Why Intent is More Important than Just Keywords
For years, online marketers have held up keyword optimization as the pinnacle of search engine strategies—but that doesn’t mean it should be your top strategy. While keywords still have value, Google’s latest algorithm updates have been pushing marketers to focus more on user intent rather than just specific keywords.
So What Is User Intent All About?
Back in the early days of the Internet, search engines were much less intuitive and much more literal. An Internet user might search for the term “coffee shops” in the hopes of finding a coffee shop near them, but the search engine couldn’t infer that this was their intention—rather, they would receive a list of results based on web pages that repeated the phrase “coffee shops” in their content.
Now, however, web users are better at refining their search terms, and Google and other search engines are much better at figuring out user intent based on user demographics and popular search terms. For instance, if you lived in Pflugerville, TX, and searched for “coffee shops,” the top results would most likely be for coffee shops in your area, even though you didn’t specifically say that you lived in Pflugerville or that you were searching for coffee shops because you wanted to go to one.
The goal of these algorithm updates is to provide users with relevant content that answers their questions and meets their needs, rather than forcing users to mine through pages of search results for the content they were actually looking for.
How Can Your Business Benefit from User Intent?
Just like Google, you’re hopefully trying to meet your potential customers’ needs and provide relevant, helpful information. Businesses can’t afford to focus solely on keywords and ignore user intent, because focusing on keywords alone won’t necessarily allow you to attract the most relevant, ready-to-take-action audience to your web pages.
Here are just a few ways paying attention to user intent can help you improve your SEO:
User intent can help you better cater to your audience. To get started, research keywords to find out what kinds of terms that are relevant to your business are being searched for. You may already be doing this as part of your SEO strategy, using a tool like Google Adwords.
Instead of just taking the top results and sprinkling them across your landing pages, though, think about what people are really looking for when they enter that search term.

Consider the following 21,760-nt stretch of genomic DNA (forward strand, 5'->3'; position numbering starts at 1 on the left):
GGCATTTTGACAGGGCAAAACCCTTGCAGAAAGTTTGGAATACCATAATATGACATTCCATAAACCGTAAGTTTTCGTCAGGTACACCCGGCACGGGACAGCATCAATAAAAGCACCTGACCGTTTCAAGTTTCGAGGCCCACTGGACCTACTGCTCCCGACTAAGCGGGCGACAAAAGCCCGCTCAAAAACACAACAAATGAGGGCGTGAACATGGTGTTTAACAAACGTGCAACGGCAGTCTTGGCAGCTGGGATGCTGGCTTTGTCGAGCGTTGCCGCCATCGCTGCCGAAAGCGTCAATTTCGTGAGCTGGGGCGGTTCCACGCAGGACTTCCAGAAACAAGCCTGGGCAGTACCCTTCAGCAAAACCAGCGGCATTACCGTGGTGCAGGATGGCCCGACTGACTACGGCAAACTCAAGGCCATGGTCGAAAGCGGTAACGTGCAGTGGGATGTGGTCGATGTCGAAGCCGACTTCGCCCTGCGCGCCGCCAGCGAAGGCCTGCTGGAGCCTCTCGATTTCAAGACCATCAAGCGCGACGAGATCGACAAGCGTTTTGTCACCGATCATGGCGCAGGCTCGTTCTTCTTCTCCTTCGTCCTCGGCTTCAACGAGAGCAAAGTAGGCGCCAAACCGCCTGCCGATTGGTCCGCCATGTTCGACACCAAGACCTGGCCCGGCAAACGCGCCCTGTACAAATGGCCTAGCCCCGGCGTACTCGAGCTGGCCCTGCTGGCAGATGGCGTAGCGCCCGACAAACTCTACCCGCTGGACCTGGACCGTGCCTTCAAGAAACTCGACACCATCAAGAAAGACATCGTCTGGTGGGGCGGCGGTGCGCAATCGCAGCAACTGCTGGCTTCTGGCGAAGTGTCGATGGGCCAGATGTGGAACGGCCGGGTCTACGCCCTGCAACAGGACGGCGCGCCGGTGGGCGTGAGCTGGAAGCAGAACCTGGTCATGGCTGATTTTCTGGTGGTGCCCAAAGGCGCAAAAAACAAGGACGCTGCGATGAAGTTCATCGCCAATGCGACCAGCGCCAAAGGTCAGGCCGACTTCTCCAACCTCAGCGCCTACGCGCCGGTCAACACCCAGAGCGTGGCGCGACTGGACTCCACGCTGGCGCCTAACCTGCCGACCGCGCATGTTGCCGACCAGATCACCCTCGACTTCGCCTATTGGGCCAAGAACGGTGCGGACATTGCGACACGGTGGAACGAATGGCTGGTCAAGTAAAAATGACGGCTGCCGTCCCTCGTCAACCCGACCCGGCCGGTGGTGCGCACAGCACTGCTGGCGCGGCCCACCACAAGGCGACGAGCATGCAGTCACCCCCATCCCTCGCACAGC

For Example: Someone who searches for “inexpensive wedding décor” may be planning their wedding and working on a budget. They might also be interested in getting help planning their wedding on a budget, and if you are a wedding planner, you could take advantage of this by creating content in which you talk about how you help couples plan affordable weddings and track down inexpensive décor.
User intent allows you to come up with better long-tail keywords. Inexperienced marketers often shy away from long-tail keywords because they worry that using such a specific keyword will significantly reduce the traffic directed to their web pages.
While long-tail keywords may cut your audience down, it can give you a better base of more qualified (i.e. ready to buy or take some other action) site visitors. Thinking about user intent can help you come up with strong, relevant long-tail keywords that will attract the right site visitors.
For Example: If you know that “how to groom your dog” is a popular search term in your industry, you might consider the specific reasons people are searching for that term—maybe they want to know how to groom a long-haired dog, or how to give their dog a haircut—and use those to craft your long-tail keywords.
User intent helps you connect with local customers. If you run a small local business or any business that caters to a specific geographic area, user intent is one of the best things that has ever happened to your online marketing. Before Google got better at figuring out user intent, people who searched for a specific type of business might be faced with a first page of results that contained nothing near to them. Now, however, local businesses are better able to connect with local web users because of user intent. You can help drive more local traffic to your website by using the name of your town and city in your content, as well as using other region-specific terms.
For Example: If you live in a major city, such as Los Angeles, make sure you are listing nearby neighborhoods and other region-specific terms to help Google match relevant users to your content. A bakery in Burbank may want to use terms like “San Fernando Valley” or mention that you also serve customers in nearby neighborhoods, like “Glendale.”
User intent can help you increase conversions. Hopefully the above points have already illustrated that thinking about user intent can help you increase your conversions. Think of user intent search optimization like a funnel: there’s a lot of web traffic out there, and not everyone is ready to buy or is even interested in your product or service. Crafting content based on what you think your ideal customers are interested in can help you drive the right traffic to your site and get more web users to take action as a result.
When You Think about Intent, Good Keywords Will Follow
While SEO keywords haven’t completely gone by the wayside, they shouldn’t be your only priority when crafting your strategy. Rather, focus on creating good content—blog posts, landing pages, videos, and more—that anticipates your customers’ wants and needs. In the process of creating this content, you should find yourself using strong keywords organically, and you can use your keyword tools to help you find synonyms or related terms that are frequently search for in order to make your content even more effective.